What’s better than experiencing the beauty of hallucinogenic substances and envisioning trippy visuals in the mind’s eye? Seeing them come to life in the form of psychedelic art.

For the first time since 1987, people worldwide can witness the extravagant dream of André Heller. Luna Luna is back, and it’s bigger and better than ever. What is it, how did it become a reality, and what’s the story behind its comeback?

Join us as we explore the world of amusement rides and funfairs splattered with the trippiest artwork available to humankind. 

 

How André Heller Brought Luna Luna to Life

Austrian artist André Heller always had a flair for arbitrary creativity and a passion for psychedelic art. He established his unique craft in multimedia designs, making extraordinary displays that impressed crowds far and wide. 

Some of his projects included floating sculptures, immersive labyrinths, “chambers of wonder,” fire spectacles, and art museums.

In the 1980s, Heller developed a desire to do something more. He loved the circus and appreciated artwork, so how could he combine them? He was passionate about his fellow artists and wanted a way to celebrate them while tapping into humanity’s childlike wonder. 

He came up with the idea to create a “psychedelic art carnival.” He wanted to bless the world with artistic talent in a way no one had ever attempted. So, in 1987, he launched his functional art amusement park, Luna Luna.

 

What Made the Original Luna Luna Special?

Luna Luna

André Heller had a child’s dream and an adult’s imagination. Combining the two to create his theme park meant he could cater to people of all ages. Ultimately, his goal was to bring populations together while giving obscure artists the recognition they deserved.

His vision for Luna Luna was to merge popular culture with “avant-garde” artwork and showcase them in a single location. He added amusement attractions and spread psychedelic art across each joy ride, fairground activity, and roller coaster. 

Heller had spent around a decade traveling the globe to find artists to include in his project. The original Luna Luna amusement park featured various works, including:

  • A Keith Haring carousel with 3-D versions of his famous line-drawing characters.
  • Colorful flags across the park with character motifs from Monika Gilsing.
  • A painted ferris wheel from Jean-Michel Basquiat with some of his earlier work.
  • A cylindrical pavilion with geometrical trees from David Hockney.

There were various sculptures, posters, murals, and tarps from different artists across the park. The entrance arch, café, wedding chapel, circus wagon, and restrooms also featured psychedelic art

Stepping into Luna Luna was like walking through a lucid dream, and André Heller had achieved his goal. The park was a huge success, attracting people from all walks of life and all corners of Germany and beyond.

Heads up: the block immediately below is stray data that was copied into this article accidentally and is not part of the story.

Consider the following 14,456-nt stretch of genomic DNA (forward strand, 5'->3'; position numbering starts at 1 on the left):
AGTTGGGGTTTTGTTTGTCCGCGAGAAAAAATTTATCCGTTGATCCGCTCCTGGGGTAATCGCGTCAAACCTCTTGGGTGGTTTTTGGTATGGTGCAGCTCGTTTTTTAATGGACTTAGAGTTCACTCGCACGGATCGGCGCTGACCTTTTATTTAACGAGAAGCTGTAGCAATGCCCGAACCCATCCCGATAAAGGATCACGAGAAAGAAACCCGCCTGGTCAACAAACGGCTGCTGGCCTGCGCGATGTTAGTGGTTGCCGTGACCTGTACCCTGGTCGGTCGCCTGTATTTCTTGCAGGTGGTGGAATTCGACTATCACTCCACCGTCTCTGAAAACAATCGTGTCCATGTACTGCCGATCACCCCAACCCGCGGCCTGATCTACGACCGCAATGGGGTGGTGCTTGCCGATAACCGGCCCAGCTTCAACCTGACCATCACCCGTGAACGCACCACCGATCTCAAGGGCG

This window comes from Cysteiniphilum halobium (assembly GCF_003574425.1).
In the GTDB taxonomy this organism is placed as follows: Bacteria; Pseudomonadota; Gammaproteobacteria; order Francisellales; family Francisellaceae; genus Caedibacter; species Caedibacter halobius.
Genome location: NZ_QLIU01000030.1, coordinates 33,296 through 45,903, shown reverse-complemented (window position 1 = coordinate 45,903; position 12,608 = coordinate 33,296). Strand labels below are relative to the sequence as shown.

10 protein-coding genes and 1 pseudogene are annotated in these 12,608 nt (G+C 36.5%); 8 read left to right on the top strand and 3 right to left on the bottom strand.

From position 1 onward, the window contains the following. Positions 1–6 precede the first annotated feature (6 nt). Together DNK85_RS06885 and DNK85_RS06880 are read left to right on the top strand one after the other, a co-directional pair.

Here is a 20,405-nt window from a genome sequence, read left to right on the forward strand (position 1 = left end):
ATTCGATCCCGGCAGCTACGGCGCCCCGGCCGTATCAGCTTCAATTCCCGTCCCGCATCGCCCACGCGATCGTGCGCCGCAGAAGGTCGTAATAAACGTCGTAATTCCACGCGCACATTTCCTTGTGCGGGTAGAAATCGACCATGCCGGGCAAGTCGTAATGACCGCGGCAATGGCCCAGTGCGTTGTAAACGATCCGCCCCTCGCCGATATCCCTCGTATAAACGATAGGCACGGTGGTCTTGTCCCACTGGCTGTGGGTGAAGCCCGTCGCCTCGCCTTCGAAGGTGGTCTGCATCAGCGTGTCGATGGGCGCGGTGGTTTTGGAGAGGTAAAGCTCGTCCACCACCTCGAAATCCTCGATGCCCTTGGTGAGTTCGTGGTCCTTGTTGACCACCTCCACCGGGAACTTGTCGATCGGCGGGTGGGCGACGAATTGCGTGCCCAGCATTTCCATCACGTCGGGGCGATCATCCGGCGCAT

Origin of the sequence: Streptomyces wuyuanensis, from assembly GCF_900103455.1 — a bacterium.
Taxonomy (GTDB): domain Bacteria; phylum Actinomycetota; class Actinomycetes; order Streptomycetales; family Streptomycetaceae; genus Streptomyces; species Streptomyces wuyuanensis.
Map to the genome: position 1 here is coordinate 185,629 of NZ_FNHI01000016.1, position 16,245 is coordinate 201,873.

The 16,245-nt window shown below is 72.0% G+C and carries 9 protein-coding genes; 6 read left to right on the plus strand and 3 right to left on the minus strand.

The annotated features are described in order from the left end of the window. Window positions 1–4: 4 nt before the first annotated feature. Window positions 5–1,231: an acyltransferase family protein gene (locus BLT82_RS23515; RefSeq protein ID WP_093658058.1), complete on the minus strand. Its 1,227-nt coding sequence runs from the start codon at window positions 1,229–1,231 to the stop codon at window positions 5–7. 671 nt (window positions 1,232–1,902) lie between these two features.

Unfortunately, various legal troubles forced Heller to shut his psychedelic art park down in the summer of 1987. City plans, political disputes, and other complications drove André into debt, and he had to abandon his dream. 

All the attractions from the park found themselves locked away. They gathered dust in shipping containers, not seen by the public eye for just over three decades. 

Finally, in 2019, an unsuspecting creative director fell in love with the idea of Luna Luna. Without hesitation, he set out on a mission to restore it to its former glory.

 

The Revival of Luna Luna

Revival of Luna Luna

Michael Goldberg had a keen eye for obscure and psychedelic art. The creative director also had a passion for designing and promoting purposeful content. After a 2018 article on Luna Luna inspired him, he set out to resurrect it. 

André Heller had also started plotting ideas to revive his dream successfully. It was possible, but it would be a massive financial feat. Michael Goldberg was the missing key he needed. 

The creative director managed to attract the attention of global superstar and rapper Drake, who also had a passion for art. After hearing about Luna Luna, he got involved with the park’s revival.

The original psychedelic art from the theme park had moved to a warehouse in Los Angeles. Some carnival rides had become defunct, but most of the artwork had remained intact. The restored Luna Luna would need to introduce new ideas.

André Heller had adequate funding and a fully supportive team behind him, unlike in 1987 when his extravagant dream wasn’t financially feasible. This time, Drake and his production company DreamCrew contributed a sizable amount to the park’s investment funds.

Additionally, a secret buyer helped to round up the budget required for the revival. Workers started removing the original attractions from storage, aiming to set up the new park and make it functional again. 

The new Luna Luna features psychedelic art from the original artists alongside contemporary works from modern creatives. It includes cultural programming and curated food stalls, inspiring people to connect while enjoying eye-catching visuals in a fantasy wonderland. 

Thanks to a few individuals, André Heller’s legacy continues and will stay alive for many years.

 

Bring the Trip to Life

Psychedelic substances act on specific parts of the brain that often induce vivid, colorful hallucinations. Everything around the user becomes brighter and more dazzling, but, in reality, they’re all illusions.

Luna Luna is the first of its kind that brings those trippy visuals to life in the form of psychedelic art. Not since 1987 have people been able to witness the magic of this unique theme park, but now they can. It’s an experience not to be missed.

Check out our Fungushead blog to dive deeper into the enthralling world of psychedelics.

 

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